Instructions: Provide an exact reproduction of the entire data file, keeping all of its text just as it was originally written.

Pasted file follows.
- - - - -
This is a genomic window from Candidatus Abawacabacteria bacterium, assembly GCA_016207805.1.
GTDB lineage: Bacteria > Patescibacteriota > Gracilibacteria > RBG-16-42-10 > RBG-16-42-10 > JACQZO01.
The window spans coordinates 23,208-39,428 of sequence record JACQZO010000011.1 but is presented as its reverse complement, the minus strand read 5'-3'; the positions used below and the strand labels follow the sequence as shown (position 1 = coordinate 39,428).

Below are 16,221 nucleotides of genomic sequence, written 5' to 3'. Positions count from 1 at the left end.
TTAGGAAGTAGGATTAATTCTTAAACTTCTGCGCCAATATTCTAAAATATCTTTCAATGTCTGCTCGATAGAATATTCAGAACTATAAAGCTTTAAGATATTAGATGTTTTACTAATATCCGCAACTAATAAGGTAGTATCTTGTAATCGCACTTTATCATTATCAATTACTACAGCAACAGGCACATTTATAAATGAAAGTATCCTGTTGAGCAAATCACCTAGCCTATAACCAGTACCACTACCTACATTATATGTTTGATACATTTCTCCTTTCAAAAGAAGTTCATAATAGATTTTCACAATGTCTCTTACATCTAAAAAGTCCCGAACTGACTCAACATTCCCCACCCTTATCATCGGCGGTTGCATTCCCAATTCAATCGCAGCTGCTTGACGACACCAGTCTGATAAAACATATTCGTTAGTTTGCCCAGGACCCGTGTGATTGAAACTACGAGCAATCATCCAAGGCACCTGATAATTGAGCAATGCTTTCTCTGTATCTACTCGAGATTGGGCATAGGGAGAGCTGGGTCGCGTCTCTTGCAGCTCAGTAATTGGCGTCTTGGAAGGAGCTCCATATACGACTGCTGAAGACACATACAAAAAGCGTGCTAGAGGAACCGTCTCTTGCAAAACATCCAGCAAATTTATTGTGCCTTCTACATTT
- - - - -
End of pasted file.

This is a genomic window from Candidatus Abawacabacteria bacterium, assembly GCA_016207805.1.
GTDB lineage: Bacteria > Patescibacteriota > Gracilibacteria > RBG-16-42-10 > RBG-16-42-10 > JACQZO01.
The window spans coordinates 23,208-39,428 of sequence record JACQZO010000011.1 but is presented as its reverse complement, the minus strand read 5'-3'; the positions used below and the strand labels follow the sequence as shown (position 1 = coordinate 39,428).

Below are 16,221 nucleotides of genomic sequence, written 5' to 3'. Positions count from 1 at the left end.
TTAGGAAGTAGGATTAATTCTTAAACTTCTGCGCCAATATTCTAAAATATCTTTCAATGTCTGCTCGATAGAATATTCAGAACTATAAAGCTTTAAGATATTAGATGTTTTACTAATATCCGCAACTAATAAGGTAGTATCTTGTAATCGCACTTTATCATTATCAATTACTACAGCAACAGGCACATTTATAAATGAAAGTATCCTGTTGAGCAAATCACCTAGCCTATAACCAGTACCACTACCTACATTATATGTTTGATACATTTCTCCTTTCAAAAGAAGTTCATAATAGATTTTCACAATGTCTCTTACATCTAAAAAGTCCCGAACTGACTCAACATTCCCCACCCTTATCATCGGCGGTTGCATTCCCAATTCAATCGCAGCTGCTTGACGACACCAGTCTGATAAAACATATTCGTTAGTTTGCCCAGGACCCGTGTGATTGAAACTACGAGCAATCATCCAAGGCACCTGATAATTGAGCAATGCTTTCTCTGTATCTACTCGAGATTGGGCATAGGGAGAGCTGGGTCGCGTCTCTTGCAGCTCAGTAATTGGCGTCTTGGAAGGAGCTCCATATACGACTGCTGAAGACACATACAAAAAGCGTGCTAGAGGAACCGTCTCTTGCAAAACATCCAGCAAATTTATTGTGCCTTCTACATTT